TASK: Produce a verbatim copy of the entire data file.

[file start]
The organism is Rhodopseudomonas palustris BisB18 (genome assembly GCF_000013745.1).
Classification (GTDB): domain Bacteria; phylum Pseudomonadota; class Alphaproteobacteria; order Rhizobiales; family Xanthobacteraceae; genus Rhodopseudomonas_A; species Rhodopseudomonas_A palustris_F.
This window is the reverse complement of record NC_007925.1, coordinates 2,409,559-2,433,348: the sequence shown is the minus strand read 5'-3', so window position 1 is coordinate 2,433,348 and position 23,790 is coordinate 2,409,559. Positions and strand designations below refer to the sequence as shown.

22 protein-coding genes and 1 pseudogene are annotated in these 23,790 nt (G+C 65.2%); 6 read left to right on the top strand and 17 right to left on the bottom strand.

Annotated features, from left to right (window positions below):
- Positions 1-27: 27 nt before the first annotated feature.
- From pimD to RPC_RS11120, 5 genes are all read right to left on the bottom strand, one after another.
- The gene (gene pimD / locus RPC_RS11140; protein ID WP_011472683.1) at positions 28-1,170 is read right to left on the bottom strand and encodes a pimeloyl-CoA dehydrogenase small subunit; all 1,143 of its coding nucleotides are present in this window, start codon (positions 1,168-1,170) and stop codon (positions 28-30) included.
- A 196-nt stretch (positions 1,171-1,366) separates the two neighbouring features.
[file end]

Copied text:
The organism is Rhodopseudomonas palustris BisB18 (genome assembly GCF_000013745.1).
Classification (GTDB): domain Bacteria; phylum Pseudomonadota; class Alphaproteobacteria; order Rhizobiales; family Xanthobacteraceae; genus Rhodopseudomonas_A; species Rhodopseudomonas_A palustris_F.
This window is the reverse complement of record NC_007925.1, coordinates 2,409,559-2,433,348: the sequence shown is the minus strand read 5'-3', so window position 1 is coordinate 2,433,348 and position 23,790 is coordinate 2,409,559. Positions and strand designations below refer to the sequence as shown.

22 protein-coding genes and 1 pseudogene are annotated in these 23,790 nt (G+C 65.2%); 6 read left to right on the top strand and 17 right to left on the bottom strand.

Annotated features, from left to right (window positions below):
- Positions 1-27: 27 nt before the first annotated feature.
- From pimD to RPC_RS11120, 5 genes are all read right to left on the bottom strand, one after another.
- The gene (gene pimD / locus RPC_RS11140; protein ID WP_011472683.1) at positions 28-1,170 is read right to left on the bottom strand and encodes a pimeloyl-CoA dehydrogenase small subunit; all 1,143 of its coding nucleotides are present in this window, start codon (positions 1,168-1,170) and stop codon (positions 28-30) included.
- A 196-nt stretch (positions 1,171-1,366) separates the two neighbouring features.